Exposing crisis


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Crisis has always and will always play an important role within the photographic genre. Photography will and must reflect upon the present state of the world. Photographers’ will always seek to tell the story and expose the crises that often lie on the fringes of society. Robert Frank’s subversive photographs in his seminal work The Americans was published originally by the French, yet has now become a classic of the genre, proving the importance of the photograph as a cultural barometer. Today the issues of wealth and poverty still prevail as the present global economic situation fills the pages of every newspaper. The powerful imagery of the great depression in America in the 1930’s now echos in the current climate. The times may have changed but the faces have not. Dorothea Lange’s iconic image Migrant Mother, whose caption reads: Destitute peapickers in California; a 32 year old mother of seven children, February 1936, depicts Florence Owens Thompson and two of her children having just sold her car tires to buy food. Today the sub-prime mortgage disaster sees families who were allowed to borrow well beyond their means now selling their houses for a fraction of there worth only twelve months ago. This may seem a world away from our own European experience yet it was only a few decades ago in the 1980’s when Chris Killip photographed the devastated communities of the north of England, culminating in the classic work In Flagrante published in 1988. Due to the policies of Margaret Thatcher and the conservative government the resulting poverty of deindustrialised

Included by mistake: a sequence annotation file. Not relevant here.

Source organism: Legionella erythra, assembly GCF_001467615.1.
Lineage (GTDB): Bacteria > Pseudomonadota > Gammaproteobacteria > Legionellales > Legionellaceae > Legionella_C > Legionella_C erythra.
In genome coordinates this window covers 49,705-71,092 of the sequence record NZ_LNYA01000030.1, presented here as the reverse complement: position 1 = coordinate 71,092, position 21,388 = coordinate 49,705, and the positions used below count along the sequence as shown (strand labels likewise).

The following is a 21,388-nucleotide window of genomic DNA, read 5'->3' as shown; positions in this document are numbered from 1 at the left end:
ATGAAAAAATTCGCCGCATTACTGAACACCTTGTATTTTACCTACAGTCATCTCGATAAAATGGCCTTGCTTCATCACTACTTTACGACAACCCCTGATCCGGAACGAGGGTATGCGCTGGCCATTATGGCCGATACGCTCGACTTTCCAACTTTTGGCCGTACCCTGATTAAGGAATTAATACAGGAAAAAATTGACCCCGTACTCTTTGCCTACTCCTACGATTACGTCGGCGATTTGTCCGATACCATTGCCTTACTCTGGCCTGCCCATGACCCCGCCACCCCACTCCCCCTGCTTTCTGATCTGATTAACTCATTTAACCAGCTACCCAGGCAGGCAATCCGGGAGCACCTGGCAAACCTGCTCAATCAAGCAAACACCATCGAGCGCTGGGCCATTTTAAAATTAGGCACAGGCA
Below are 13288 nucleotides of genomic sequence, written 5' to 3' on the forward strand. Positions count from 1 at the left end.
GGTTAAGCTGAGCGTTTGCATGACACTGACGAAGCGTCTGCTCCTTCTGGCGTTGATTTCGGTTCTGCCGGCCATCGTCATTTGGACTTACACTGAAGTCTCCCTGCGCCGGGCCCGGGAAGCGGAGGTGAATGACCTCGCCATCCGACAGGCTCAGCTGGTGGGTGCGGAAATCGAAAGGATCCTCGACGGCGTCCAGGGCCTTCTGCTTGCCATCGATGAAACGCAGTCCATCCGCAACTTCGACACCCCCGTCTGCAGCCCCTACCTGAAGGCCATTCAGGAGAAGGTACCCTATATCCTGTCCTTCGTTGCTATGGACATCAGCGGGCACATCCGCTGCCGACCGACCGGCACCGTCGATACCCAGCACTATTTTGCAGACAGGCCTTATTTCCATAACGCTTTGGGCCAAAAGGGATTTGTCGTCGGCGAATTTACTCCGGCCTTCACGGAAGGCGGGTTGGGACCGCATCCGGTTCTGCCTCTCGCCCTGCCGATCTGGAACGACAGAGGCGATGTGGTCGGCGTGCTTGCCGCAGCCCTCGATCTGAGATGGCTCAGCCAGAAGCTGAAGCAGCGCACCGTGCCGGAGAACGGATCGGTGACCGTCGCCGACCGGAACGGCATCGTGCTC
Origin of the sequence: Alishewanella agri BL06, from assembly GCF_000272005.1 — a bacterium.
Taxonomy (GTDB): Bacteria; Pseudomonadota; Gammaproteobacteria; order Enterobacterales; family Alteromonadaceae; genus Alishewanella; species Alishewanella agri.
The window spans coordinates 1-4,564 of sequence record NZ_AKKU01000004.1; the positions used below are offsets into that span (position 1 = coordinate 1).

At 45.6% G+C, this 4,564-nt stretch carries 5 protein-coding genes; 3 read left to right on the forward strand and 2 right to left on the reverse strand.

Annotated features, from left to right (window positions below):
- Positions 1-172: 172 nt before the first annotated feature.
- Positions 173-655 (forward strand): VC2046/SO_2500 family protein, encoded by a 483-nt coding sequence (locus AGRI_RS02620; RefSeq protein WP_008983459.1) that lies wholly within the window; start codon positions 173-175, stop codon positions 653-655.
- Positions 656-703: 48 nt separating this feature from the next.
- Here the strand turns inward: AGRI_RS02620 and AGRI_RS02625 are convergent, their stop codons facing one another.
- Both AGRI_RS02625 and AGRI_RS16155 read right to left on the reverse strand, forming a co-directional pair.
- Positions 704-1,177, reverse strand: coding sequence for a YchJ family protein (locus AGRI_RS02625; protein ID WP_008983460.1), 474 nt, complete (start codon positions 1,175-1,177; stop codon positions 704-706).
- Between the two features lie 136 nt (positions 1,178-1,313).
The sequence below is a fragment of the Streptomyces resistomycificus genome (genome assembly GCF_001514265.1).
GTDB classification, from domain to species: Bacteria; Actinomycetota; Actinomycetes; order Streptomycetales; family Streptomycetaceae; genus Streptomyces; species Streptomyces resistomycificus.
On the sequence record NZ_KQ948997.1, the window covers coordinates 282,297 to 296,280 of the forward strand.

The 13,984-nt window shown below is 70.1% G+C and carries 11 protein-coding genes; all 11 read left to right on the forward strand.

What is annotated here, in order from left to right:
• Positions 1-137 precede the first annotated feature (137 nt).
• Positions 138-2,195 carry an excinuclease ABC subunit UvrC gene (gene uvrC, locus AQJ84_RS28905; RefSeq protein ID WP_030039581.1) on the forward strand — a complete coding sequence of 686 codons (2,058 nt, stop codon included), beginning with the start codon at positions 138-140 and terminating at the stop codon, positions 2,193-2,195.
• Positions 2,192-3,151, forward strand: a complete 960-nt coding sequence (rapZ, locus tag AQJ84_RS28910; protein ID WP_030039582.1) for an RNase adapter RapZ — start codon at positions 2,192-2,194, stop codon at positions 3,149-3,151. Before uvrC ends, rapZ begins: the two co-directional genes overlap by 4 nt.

England from the mid-1970’s recorded by Killip still resonate today as the economy crumbles through the failures of a new breed of capitalist fat cats. Protest and disruption always follow a crisis. Credit crunch protests across Europe in January saw the population of Paris hold a one-day nationwide strike putting pressure on the Sarkozy government. In the same month Iceland’s prime minister, Geir Haarde announced the immediate resignation of his government after huge protests over its treatment of the country's calamitous economic situation. Ints Kalnins photograph of the riots in Vilnius, Lithuania looks more like a war zone than a peace-time protest as stones are thrown outside parliament, whilst riot police stand firm behind their shields.

The structure of global economics and the changing demands from the western world has affected every element of peoples’ lives across the globe. Food prices have soared and the high cost of fuel has plummeted the third world into crisis, coupled with drought which has stretched agriculture to breaking point, sparking protests in Haiti and the Ivory Coast to mention but two. Photographs of queues for much needed food are again a stark reminder of images of the 1930’s such as Walker Evans’ image Flood Refugees, Forest City, Arkansas, USA, 1937 where the hands of men clutch empty tin plates as they wait for a meal. The technology of photography may have changed, but the issues of crisis are still recorded with the same humanist intent of generations past.

 


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